Pupil safety on the internet

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Rights and conditions
02 November 2016
Getting the balance right between protecting young people from risk - accessing unsuitable material, making unsuitable contacts, or harming a computer by downloading a virus - and empowering them to use the internet effectively and productively is not always easy.

Dangers to children and young people fall into three categories:

  • contact - meeting strangers online who may seek to harm them
  • content - accessing upsetting, harmful or otherwise inappropriate material
  • commerce - being targeted by aggressive marketing messages which are difficult to distinguish from factual content.

School policy and procedure

Schools and colleges can take a number of steps to minimise these risks:

  • technology - establishing a 'safe place for learning' by installing filtering systems and monitoring software
  • education - teaching young people about the dangers and how to make responsible choices to protect themselves
  • regulation - putting in place a series of rules and procedures to minimise opportunities for unsuitable or inappropriate internet use.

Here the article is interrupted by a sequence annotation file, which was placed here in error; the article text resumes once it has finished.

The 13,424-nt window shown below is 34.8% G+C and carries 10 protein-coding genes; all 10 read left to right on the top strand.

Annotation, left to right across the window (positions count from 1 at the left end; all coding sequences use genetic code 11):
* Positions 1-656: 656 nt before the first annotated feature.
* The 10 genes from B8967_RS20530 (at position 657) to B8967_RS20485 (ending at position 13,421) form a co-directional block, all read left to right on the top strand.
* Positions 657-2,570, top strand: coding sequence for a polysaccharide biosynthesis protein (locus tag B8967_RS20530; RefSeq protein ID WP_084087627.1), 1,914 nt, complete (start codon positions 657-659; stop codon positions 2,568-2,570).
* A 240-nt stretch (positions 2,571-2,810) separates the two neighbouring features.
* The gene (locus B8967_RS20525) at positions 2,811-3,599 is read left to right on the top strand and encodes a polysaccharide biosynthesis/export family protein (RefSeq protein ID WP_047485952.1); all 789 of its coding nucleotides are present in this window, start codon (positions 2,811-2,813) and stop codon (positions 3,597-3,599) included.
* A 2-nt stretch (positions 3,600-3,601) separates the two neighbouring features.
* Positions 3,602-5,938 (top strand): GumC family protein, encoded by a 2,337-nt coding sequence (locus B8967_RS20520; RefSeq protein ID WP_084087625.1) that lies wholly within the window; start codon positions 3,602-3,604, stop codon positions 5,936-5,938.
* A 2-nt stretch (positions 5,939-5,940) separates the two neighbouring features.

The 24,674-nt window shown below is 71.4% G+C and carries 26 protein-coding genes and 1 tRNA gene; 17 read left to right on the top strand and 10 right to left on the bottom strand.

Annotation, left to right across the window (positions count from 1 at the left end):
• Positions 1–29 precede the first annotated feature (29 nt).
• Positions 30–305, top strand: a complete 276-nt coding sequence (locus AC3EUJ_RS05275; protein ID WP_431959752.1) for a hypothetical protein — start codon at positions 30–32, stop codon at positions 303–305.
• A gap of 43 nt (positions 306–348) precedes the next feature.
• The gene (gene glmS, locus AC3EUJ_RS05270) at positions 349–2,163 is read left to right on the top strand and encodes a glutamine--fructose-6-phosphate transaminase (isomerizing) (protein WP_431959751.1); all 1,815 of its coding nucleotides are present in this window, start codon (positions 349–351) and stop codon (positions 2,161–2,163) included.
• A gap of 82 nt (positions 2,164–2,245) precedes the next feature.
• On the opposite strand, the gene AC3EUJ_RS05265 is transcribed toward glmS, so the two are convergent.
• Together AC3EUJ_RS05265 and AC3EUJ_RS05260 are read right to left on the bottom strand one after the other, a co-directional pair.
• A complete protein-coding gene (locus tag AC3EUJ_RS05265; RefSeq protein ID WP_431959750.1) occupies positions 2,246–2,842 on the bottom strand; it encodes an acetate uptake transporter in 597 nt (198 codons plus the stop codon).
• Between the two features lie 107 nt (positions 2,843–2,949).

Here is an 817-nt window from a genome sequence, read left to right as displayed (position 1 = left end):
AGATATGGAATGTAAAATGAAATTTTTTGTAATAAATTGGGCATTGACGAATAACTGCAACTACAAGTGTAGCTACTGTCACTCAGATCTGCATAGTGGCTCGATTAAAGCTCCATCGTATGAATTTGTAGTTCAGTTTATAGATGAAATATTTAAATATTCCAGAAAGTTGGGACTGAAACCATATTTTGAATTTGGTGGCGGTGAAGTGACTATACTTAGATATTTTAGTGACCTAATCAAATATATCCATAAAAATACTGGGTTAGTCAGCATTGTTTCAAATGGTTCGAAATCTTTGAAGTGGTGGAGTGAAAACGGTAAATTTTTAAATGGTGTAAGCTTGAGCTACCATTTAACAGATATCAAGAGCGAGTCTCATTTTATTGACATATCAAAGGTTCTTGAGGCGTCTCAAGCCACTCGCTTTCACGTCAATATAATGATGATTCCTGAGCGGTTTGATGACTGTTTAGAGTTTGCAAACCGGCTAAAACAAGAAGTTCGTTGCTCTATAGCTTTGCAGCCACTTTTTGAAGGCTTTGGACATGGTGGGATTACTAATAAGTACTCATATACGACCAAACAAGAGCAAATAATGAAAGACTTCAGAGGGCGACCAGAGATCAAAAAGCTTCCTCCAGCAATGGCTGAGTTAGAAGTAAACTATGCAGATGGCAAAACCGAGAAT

Many schools ask pupils and students to agree to an 'acceptable use policy', which may include an undertaking by users to act responsibly and use the internet for course-related work only, an agreement that users will respect copyright and not to plagiarise others' work, and information on sanctions for violations of the agreed acceptable use policy.

Guidance and examples of acceptable use policies can be obtained from the National Association of Advisers for Computers in Education (NAACE).

More information on these issues, as well as a useful chapter on using the internet in your teaching, can be found in ATL's publication Your safety net: exploring the issues of safe learning on the Internet.

Another useful source of advice is Childnet International.

See also